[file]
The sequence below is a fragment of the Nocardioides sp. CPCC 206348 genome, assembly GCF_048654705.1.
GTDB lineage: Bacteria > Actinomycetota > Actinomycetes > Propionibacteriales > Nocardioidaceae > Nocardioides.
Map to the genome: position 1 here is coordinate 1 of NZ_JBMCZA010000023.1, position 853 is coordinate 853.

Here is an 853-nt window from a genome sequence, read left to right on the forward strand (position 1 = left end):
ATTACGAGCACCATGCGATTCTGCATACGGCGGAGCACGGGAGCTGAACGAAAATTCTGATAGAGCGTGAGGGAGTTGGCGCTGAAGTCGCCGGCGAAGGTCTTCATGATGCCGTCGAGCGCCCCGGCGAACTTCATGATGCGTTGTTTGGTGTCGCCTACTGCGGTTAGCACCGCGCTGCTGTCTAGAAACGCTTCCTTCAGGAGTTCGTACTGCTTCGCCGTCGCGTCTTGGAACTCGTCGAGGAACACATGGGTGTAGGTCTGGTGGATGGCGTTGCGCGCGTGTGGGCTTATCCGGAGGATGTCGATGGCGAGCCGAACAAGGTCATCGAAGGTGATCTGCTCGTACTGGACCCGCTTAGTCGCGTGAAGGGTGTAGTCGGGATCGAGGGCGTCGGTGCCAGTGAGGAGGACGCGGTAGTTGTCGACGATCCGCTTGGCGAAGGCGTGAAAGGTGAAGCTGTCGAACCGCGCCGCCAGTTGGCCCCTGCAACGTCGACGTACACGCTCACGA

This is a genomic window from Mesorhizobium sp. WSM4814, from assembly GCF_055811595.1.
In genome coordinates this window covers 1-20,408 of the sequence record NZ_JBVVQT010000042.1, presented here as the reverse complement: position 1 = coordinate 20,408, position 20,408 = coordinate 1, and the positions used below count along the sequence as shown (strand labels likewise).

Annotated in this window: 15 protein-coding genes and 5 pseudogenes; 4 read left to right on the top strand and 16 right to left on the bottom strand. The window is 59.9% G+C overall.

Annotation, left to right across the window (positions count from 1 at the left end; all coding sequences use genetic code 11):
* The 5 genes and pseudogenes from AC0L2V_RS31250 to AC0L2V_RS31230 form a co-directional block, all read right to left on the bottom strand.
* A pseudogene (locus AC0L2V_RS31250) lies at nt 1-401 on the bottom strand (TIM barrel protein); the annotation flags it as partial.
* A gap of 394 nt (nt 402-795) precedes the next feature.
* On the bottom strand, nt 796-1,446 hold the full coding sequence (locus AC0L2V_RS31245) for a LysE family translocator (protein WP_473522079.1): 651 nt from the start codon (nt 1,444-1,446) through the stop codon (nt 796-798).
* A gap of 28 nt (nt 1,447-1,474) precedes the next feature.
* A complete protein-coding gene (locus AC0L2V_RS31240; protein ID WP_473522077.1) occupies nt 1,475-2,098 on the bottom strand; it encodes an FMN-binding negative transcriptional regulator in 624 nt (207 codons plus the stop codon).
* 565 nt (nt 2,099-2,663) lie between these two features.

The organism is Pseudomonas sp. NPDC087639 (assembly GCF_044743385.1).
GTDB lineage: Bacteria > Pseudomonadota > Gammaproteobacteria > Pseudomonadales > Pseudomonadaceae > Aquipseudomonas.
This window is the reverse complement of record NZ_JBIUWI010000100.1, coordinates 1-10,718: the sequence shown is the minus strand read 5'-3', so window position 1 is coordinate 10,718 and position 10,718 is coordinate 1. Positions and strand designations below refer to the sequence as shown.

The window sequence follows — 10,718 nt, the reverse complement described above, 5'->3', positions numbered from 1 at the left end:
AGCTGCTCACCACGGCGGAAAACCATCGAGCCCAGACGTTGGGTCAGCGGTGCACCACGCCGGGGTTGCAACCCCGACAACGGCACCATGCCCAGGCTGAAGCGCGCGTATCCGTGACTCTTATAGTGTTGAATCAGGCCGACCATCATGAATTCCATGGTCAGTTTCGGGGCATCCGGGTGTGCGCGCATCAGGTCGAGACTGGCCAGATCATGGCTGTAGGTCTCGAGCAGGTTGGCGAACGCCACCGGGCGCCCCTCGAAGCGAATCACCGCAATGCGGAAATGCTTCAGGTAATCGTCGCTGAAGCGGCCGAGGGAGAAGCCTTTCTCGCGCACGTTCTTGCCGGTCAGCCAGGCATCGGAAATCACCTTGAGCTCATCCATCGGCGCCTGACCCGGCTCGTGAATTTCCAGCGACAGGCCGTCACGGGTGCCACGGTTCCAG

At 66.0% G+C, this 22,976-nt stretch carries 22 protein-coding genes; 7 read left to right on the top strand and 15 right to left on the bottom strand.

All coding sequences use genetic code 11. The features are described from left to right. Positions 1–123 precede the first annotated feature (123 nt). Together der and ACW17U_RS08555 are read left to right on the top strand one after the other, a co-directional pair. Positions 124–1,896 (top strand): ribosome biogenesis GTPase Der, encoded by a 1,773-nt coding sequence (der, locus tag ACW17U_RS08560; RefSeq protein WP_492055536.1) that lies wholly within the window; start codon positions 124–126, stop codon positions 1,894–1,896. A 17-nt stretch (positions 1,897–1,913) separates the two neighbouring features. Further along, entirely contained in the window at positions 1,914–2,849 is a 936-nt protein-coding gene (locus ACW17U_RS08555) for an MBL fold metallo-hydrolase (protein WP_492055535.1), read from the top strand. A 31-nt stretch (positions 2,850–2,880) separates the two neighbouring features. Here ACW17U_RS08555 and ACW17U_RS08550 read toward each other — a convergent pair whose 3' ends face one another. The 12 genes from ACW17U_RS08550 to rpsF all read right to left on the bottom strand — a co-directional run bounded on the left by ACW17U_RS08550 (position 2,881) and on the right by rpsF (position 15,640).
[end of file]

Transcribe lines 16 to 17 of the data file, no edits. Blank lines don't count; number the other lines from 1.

* 565 nt (nt 2,099-2,663) lie between these two features.

The organism is Pseudomonas sp. NPDC087639 (assembly GCF_044743385.1).